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Titles similar to The Golden House
Gardens native René, an aspiring filmmaker, quickly discerns that the enigmatic Goldens are the perfect subject for a screenplay. He ingratiates himself with his new neighbors, gains entry to their fortress, and closely monitors their dramatic, tragic, and resounding struggles over the next eight years even as he is inexorably pulled into the molten heart of this doomed kingdom-in-exile.
Rushdie’s galvanizing epic of the fall of civilizations attacked from within is spiked with references to ancient Greece and Rome, the 2008 Mumbai terror attacks, and a litany of recent American mass and police shootings and other horrific crimes. It is also electric with literary echoes from Homer, Shakespeare, Dostoevsky, and Fitzgerald, and vivid with cinematic tributes to Buñuel, Bergman, and Hitchcock. This contextual amplitude is matched by narrative complexity as René experiments with different approaches to a story that is forever intensifying. He tinkers with form and facts, aiming for “Operatic Realism” as he recounts ruthless Nero’s seduction by the coldly calculating Russian, Vasilisa; autistic Petya’s hidden life as a brilliant video-game inventor; Apu’s increasing fame and susceptibility to visions; the two brothers’ disastrous rivalry over Ubah Tuur, a “serenely elegant” Somali sculptor; and D’s paralyzing struggle over his (or her) gender identity, a theme Rushdie handles with delving sensitivity and forthright inquiry—as does Arundhati Roy in another major novel of the season, The Ministry of Utmost Happiness.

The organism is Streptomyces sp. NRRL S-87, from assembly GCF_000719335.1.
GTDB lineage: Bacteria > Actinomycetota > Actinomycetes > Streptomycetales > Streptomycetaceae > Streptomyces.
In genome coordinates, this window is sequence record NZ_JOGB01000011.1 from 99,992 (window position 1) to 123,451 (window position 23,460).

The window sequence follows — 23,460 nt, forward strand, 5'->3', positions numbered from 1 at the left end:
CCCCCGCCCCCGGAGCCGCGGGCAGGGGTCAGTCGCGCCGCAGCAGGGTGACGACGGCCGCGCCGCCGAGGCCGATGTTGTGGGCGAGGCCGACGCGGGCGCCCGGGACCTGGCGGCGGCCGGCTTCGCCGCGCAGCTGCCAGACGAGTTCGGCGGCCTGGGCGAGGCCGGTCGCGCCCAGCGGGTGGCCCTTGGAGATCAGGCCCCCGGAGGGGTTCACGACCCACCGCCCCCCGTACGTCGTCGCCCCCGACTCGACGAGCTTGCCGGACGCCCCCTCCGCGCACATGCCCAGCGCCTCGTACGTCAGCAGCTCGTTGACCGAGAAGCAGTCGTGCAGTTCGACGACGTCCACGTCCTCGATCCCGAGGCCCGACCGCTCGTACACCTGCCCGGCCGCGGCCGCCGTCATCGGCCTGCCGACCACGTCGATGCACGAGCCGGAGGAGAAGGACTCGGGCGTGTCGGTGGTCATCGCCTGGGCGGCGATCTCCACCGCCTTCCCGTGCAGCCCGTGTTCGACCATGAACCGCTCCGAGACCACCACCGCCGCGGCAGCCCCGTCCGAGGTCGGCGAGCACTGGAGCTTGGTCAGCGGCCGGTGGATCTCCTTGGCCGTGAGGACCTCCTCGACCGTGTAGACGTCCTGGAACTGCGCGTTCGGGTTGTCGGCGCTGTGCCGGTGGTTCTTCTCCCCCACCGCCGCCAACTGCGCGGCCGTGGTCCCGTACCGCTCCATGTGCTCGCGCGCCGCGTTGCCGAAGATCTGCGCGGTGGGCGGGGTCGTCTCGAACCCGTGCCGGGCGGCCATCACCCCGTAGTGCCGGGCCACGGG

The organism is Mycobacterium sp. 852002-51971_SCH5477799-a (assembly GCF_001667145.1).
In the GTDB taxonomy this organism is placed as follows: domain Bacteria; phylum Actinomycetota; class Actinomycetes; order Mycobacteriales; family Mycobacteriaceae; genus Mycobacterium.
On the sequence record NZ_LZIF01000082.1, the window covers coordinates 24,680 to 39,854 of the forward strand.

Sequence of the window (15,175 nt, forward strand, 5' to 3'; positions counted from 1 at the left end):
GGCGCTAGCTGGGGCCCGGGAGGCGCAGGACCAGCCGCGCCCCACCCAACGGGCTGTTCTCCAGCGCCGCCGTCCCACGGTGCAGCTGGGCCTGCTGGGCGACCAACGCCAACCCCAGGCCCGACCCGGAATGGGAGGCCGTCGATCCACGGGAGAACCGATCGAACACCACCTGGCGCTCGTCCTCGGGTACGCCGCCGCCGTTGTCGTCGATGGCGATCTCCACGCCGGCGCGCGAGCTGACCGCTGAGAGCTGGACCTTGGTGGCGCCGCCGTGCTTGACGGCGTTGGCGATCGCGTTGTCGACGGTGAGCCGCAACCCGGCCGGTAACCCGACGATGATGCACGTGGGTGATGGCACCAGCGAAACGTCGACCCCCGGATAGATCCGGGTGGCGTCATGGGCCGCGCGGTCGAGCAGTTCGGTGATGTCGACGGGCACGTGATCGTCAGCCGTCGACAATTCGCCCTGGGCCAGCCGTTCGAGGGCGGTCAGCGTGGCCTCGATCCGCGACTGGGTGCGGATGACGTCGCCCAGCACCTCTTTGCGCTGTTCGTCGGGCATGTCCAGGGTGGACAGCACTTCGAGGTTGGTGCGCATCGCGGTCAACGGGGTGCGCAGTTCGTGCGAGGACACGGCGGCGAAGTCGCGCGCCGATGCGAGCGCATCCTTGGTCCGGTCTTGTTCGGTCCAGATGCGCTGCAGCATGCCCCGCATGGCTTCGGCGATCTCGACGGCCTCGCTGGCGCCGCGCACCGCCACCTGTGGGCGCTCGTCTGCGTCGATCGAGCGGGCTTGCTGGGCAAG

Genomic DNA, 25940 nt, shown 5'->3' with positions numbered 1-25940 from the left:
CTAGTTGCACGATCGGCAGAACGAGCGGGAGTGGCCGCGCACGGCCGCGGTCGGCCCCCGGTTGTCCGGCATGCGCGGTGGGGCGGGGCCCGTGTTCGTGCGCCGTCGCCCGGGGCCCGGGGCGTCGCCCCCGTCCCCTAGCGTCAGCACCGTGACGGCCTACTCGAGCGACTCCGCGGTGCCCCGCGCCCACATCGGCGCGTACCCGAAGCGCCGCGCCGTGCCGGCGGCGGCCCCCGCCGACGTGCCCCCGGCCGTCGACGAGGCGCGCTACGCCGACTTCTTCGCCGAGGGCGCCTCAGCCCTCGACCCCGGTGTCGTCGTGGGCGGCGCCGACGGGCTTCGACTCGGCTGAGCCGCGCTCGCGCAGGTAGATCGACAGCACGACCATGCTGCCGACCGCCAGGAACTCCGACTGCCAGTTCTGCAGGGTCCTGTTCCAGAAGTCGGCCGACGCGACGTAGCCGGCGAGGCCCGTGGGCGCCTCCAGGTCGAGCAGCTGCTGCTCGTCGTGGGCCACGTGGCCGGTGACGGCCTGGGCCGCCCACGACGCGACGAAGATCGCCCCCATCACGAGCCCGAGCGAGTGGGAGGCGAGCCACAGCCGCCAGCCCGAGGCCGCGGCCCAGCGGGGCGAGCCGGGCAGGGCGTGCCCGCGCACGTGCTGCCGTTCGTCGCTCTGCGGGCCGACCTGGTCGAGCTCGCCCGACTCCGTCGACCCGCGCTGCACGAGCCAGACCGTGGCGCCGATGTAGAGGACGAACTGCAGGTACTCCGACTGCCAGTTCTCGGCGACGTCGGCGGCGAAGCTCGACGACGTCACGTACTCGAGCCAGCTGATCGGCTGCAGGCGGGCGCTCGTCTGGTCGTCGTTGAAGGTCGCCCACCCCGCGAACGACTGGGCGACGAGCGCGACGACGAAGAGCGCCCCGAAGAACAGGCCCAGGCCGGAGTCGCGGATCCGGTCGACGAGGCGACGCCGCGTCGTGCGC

Crimes of passion and greed escalate; the Goldens’ past (which opens a portal onto India’s systemic corruption, international criminal gangs, and terrorism) catches up to them; and the body count rises as René, in love with his gifted colleague, Suchitra Roy, harbors his own explosive secret. His entanglement with lies and subterfuge inspires a vehement critique of our descent into an “age of bitterly contested realities” in which facts and those who illuminate them—scientists, historians, and journalists—are vociferously and perversely condemned as elitist and fake. As the 2016 presidential campaign roars to its, for many, shocking conclusion, René describes one candidate as the Joker and the other as Batwoman, declaring, “America had left reality behind and entered the comic-book universe.”
There is a scorching immediacy and provocation to Rushdie’s commanding tragedy of the self-destruction of a family of ill-gotten wealth and sinister power, of ambition and revenge, and the rise of a mad, vulgar, avaricious demigod hawking “radical untruth” and seeding chaos. The Golden House is a headlines-stoked novel-on-fire sure to incite discussion. But it is also a ravishingly well-told, deeply knowledgeable, magnificently insightful, and righteously outraged epic that poses timeless questions about the human condition. Can a person be both good and evil? Is family destiny? Does the past always catch up to us? In a time of polarizing extremes, can we find common ground? Will despots and their supporters be forever with us? Will humankind ever learn? Can story and art enlighten us? As Rushdie’s blazing tale surges toward its crescendo, life, as it always has, rises stubbornly from the ashes, as does love.
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